Tech News on G4
Heavy Rain thrills despite shortcomings
Mar 28, 2016
By Alexander Cattani - G4 Canada
Released in 2010 and met with a polarizing response, Quantic Dream’s crime thriller Heavy Rain aimed to blur the lines between interactive and passive entertainment. While some narrative picky gamers, especially those with a refined palate for film, would go on to dissect the title’s writing imperfections and plot inconsistencies, Heavy Rain still provided a gripping narrative chock full of gut-wrenching ultimatums, startling twists and enough on-screen prompts to make a DDR veteran gasp in awe. Now almost seven years after its initial release, the title is once again made available for PS4 owners.
The story follows four soon to be interwoven characters as each of their lives get affected by the Origami Killer, a serial murderer whose victims are children. A do-gooder journalist, a father down on his luck, a studious FBI agent and a weathered private investigator round out the main cast. The big city backdrop and constant downpour of rain the city seems to be cursed with evoke sensibilities of neo-noir. Furthermore, the twisted subject matter, specifically the Origami Killer’s preferred tactics inject a healthy amount of moroseness into the already gloomy atmosphere. Simply categorizing Heavy Rain’s story as a ”Whodunit?” wouldn’t be fair. Heavy Rain’s story explores humanity’s depravity, how once solid kinships can unravel and how far one is willing to suffer to save a loved one. Heavy Rain’s PS4 release also benefits from a 1080p facelift that makes the environments and characters look sharper than ever.
While an exciting story, the performances range from mediocre to poor. Lines of dialog sound stiff and on occasion, finding a discernable difference between lines of sadness and anger can prove difficult. Character development is also underwhelming, with the exception of Ethan, the crestfallen father. Even though Heavy Rain so desperately strives to be placed in the same echelon as film, comparing it to certain movies simply isn’t fair. Instead of automatically regarding Heavy Rain as an inferior effort, think of it as trade, the contents of the barter being a top tier script and interactivity.
While Quantic Dream’s approach to story development was touted as avant-garde in 2010, interactive storytelling has since then seen significant strides thanks to the likes of Telltale and Supermassive Games. This made playing through Heavy Rain in 2016 not only a refresher on Quantic Dream’s ambitious efforts during the PS3’s heyday but also as a stark reminder of how much the genre has evolved. Throughout my time with the re-release, I often had to mentally place myself into a pre-Telltale world and enjoy the title as a product of its time rather than comparing it to more contemporary titles that benefitted from years of innovation. But doing so proved difficult, as the narrative structure in adventure games is so fundamental to the experience.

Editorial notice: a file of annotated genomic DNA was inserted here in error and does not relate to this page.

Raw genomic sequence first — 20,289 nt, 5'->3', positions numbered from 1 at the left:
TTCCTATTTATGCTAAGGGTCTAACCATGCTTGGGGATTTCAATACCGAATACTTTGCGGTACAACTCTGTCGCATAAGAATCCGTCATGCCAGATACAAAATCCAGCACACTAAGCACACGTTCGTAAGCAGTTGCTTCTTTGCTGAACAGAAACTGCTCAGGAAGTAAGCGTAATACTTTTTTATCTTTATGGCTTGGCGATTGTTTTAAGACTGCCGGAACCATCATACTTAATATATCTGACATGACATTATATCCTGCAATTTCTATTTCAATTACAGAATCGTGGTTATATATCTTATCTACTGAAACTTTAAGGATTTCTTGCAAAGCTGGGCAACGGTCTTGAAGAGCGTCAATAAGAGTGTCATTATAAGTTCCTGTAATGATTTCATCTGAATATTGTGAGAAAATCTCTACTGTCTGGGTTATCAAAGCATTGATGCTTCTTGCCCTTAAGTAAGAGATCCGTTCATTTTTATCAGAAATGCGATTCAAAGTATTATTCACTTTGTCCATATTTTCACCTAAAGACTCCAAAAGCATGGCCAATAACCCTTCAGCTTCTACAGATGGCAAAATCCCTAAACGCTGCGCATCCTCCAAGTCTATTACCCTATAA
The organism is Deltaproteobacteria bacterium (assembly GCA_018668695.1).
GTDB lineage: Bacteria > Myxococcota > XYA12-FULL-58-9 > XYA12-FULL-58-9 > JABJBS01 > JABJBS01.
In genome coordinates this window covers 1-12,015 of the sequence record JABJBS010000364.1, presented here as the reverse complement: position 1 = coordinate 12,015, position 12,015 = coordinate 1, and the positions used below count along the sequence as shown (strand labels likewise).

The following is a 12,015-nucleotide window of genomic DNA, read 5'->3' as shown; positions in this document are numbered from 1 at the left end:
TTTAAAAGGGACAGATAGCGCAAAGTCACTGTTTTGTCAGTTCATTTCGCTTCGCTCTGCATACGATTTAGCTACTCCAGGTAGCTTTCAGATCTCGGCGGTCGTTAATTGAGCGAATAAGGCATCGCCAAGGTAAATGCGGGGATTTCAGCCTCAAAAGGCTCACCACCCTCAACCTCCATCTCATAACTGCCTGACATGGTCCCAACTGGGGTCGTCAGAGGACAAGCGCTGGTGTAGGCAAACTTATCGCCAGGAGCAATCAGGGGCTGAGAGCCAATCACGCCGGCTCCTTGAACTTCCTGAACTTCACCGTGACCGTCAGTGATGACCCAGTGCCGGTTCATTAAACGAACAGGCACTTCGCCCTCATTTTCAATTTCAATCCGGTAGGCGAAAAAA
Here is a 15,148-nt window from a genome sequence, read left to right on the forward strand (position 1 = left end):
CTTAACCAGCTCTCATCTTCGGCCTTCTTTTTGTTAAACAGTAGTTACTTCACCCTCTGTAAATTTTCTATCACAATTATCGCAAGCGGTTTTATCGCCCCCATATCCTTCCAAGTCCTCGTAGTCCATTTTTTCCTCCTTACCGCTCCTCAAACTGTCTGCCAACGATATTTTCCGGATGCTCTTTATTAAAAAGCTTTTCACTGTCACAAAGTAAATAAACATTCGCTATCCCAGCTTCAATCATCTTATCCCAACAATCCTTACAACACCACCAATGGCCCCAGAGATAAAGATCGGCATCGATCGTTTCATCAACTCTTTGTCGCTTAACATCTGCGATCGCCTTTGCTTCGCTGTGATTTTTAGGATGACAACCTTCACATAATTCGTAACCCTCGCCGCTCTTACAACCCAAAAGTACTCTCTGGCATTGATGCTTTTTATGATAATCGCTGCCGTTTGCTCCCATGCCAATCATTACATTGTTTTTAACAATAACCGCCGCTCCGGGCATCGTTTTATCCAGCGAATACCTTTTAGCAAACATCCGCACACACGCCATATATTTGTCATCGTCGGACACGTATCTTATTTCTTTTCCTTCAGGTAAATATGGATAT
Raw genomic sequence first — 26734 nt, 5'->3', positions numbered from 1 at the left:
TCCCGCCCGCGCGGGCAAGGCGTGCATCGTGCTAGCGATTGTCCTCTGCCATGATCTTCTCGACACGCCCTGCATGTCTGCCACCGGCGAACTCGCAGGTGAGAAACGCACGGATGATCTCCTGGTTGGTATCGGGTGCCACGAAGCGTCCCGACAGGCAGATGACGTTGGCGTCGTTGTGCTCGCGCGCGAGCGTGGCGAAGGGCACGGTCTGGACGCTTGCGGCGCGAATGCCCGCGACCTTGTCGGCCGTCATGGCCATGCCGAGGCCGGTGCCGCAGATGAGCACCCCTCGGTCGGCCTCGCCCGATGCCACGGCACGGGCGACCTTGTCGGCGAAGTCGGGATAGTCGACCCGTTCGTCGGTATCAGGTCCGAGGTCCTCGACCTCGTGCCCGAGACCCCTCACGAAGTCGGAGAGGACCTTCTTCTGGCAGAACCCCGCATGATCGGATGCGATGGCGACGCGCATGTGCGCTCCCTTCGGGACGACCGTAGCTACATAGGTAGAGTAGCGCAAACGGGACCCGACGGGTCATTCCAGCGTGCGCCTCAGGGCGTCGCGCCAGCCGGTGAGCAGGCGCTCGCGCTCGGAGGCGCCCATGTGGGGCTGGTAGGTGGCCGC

One of the more outdated inclusions that kept cropping up in the title was its reliance on filler, both in the form of objects within scenes and whole scenes themselves. Entering a new room and immediately being inundated with a myriad of on-screen prompts was jarring and interacting with all of the highlighted junk in an area often felt like busy work. This fault is only made even more irksome when you realize that the items you’re interacting with serve as nothing more than set dressing and bear no significance to the overall plot.
I understand the importance of world building in games but stuffing environments with intractable items to create a false sense of depth quickly grows tiresome especially when you want to further the narrative but instead feel pressured to scrutinize each area in fears of missing something.
Scenes aren’t as guilty when it comes to this though there is a handful that could use significant edits or in some cases, omissions. From an awkward out of place sex scene to a laughably gratuitous shower scene, it’s once again clear that director David Cage aimed to position Heavy Rain as an enlightened man’s narrative. Unfortunately, these scenes only serve to disturb the pacing, rather than elevate the game to silver screen status. Though if you can look past some out-of-place scenes and some poor performances, a gripping crime drama lies in wait.
About G4 in Canada
G4 Canada (formerly TechTV Canada) launched in September 2001. G4 is the one and only television station that is plugged into every dimension of games, gear, gadgets and gigabytes. Owned Rogers Media Inc., the channel airs more than 24 original series. G4 is available on digital cable and satellite. For more information, see www.g4tv.ca.